3. Warehouse personnel – I tried to make myself sound¬†fancy but really I just move boxes, and boxes, and boxes, oh and then some pallets ūüėõ Managing clothing is one of EuroReliefs roles on the camp and in the ever continuing efforts to improve processes they have been doing a lot of work wit2017-02-16 11.13.55h organizing the donations they receive. And then in the middle of it all they received 24 pallets of winter gear and have to sort what is worth keeping for next year (as it is spring here now) and what to get rid of. Let me tell ya that was a fun few days haha but with a view like below its tough to complain too much.
  4. Info Staff – Sounds simple… hahaha not so much, this is where daily random adventures begin. Yes it can be slow at times but more often than not the words “I need someone for a job” ring out from the shift leader and you get drafted in for an adventure. Usually, it involves moving people from one housing unit to another or checking some simple information or tracking down a resident, but other times the adventure is much greater. ¬†One of my favourites was the distribution of 120 bunkbeds into the big tents. Prior to this the guys were sleeping on the floor so you would expect that actual beds would be greeted with joy. Not so much though as many of these guys had built quite comfortable quarters for themselves and were not excited to destroy2017-02-15 14.38.58 their current accommodation to make room for the new. Add in some trust issues that the beds were actually coming and the short notice and boom EXCITEMENT haha. Once they saw the beds and we started bringing them in MORE EXCITEMENT as we can only bring in 10 at a time and theres always a bit of concern that not everyone will get one. And then once word has gotten out that the area has beds others who aren’t supposed to be in the tent have come in to try and lay claim to them creating a shortage. MORE EXCITEMENT. But like most things in Moria the excitement is short lived and the next day everything had returned to calm. These men live in a state of limbo so I understand completely why they get upset when things get shaken a bit as they are simply trying to hold on to any resemblance of a normal life.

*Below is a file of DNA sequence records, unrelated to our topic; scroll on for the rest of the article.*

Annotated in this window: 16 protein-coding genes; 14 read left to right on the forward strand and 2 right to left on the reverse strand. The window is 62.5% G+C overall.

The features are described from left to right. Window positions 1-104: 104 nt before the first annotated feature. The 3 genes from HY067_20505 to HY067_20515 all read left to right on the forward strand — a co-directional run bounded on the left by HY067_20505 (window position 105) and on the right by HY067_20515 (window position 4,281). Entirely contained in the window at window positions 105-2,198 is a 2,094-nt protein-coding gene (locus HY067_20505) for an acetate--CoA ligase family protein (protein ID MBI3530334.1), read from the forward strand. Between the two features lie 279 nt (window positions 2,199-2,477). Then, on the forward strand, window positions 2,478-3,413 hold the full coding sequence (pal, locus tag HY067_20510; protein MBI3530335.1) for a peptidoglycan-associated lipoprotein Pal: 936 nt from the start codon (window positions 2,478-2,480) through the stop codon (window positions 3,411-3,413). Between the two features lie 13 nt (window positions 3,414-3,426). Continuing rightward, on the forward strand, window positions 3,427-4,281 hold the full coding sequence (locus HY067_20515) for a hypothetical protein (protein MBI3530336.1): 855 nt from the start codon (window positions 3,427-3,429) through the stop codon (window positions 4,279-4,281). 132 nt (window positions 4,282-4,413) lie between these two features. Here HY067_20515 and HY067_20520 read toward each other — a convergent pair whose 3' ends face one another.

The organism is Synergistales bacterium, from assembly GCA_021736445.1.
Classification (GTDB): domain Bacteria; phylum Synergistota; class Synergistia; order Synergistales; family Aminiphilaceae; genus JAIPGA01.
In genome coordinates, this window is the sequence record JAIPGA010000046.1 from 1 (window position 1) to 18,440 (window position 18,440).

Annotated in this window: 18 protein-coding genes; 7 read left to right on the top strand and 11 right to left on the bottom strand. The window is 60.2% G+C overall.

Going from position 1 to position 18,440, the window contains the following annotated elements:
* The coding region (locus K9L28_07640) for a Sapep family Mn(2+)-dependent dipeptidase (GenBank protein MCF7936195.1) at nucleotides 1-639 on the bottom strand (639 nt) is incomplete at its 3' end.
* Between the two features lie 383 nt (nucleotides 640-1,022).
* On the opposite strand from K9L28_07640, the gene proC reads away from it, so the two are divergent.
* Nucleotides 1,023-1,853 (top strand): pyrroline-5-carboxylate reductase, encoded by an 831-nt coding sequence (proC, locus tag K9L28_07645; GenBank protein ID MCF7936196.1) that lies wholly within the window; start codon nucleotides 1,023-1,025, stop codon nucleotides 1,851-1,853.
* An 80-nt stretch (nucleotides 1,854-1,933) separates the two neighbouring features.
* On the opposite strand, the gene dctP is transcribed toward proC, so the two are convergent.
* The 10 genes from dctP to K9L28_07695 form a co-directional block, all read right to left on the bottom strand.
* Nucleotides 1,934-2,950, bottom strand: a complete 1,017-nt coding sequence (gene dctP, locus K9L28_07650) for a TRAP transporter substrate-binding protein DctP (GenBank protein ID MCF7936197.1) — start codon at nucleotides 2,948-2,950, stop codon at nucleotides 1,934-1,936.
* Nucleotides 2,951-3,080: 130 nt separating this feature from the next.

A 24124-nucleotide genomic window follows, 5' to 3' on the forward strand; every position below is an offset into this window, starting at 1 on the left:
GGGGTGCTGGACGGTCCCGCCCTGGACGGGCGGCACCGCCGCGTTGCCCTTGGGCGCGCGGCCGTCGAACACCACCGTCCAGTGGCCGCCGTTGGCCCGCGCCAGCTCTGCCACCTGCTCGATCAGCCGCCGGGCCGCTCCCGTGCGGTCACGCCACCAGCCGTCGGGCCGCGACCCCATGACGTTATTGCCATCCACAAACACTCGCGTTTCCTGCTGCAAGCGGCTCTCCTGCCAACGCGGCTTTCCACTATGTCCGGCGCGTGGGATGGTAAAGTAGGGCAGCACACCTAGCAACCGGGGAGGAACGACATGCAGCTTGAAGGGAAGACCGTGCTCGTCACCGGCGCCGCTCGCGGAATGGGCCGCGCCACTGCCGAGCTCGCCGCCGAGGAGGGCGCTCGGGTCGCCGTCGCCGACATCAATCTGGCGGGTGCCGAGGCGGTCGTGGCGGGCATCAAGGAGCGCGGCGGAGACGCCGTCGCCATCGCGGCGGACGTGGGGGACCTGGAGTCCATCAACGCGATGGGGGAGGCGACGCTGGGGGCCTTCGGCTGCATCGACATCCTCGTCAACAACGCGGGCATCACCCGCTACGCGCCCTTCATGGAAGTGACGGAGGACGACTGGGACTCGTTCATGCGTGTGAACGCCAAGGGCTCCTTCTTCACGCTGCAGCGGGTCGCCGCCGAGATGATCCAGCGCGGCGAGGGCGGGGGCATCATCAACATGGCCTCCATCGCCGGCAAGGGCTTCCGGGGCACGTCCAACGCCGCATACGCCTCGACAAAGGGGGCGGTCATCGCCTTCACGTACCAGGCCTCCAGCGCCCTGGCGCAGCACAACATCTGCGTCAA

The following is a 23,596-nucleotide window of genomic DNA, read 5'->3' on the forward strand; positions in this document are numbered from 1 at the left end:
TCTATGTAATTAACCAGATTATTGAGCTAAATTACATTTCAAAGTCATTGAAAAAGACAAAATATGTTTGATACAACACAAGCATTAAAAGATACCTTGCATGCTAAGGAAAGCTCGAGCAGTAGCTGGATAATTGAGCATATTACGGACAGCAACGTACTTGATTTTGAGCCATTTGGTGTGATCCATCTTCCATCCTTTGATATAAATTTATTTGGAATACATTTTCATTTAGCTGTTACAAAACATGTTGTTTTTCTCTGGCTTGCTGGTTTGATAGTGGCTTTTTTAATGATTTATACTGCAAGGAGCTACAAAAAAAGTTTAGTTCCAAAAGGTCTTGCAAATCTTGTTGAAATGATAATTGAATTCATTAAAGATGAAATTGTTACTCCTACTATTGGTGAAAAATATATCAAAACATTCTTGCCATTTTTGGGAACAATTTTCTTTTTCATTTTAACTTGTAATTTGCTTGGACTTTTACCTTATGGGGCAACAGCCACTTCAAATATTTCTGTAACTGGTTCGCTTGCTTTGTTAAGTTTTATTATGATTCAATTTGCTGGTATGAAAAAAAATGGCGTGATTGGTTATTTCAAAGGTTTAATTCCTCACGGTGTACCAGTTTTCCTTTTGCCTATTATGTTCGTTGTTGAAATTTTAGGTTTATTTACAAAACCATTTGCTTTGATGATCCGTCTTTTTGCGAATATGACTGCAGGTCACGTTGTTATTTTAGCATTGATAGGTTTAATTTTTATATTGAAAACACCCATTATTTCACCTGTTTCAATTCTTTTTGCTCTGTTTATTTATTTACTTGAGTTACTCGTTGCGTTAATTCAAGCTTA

So thats a brief look at my day to day. I’ll try and post again in the next few days as my processing of this experience continues. I head to Turkey on Wednesday which will allow me some recuperation time as well as an opportunity to dialogue with friends outside the situation which will undoubtedly provide new levels of revelation.
I also NEED to do a post specifically devoted to my Panagiouda Crew! My trip would not have been complete with out these guys they are truly kindred spirits to my adventurous heart and I have been so ABSOLUTELY blessed to have them in my life.
As this chapter closes I definitely do not want to leave though. I have gotten to see a change in Moria over the past few weeks and am proud for my tiny part in it. There is so much brokenness but as things are improving my hope is the men will see the hope ahead as well.
Please continue to pray for Moria, for the hearts of the men inside who fight hopelessness, for our world leaders to see refugees as an opportunity not a penance, for the workers in the field that energy would hold for the ones who are here and more would answer the call to this incredible experience.
Chat Soon
D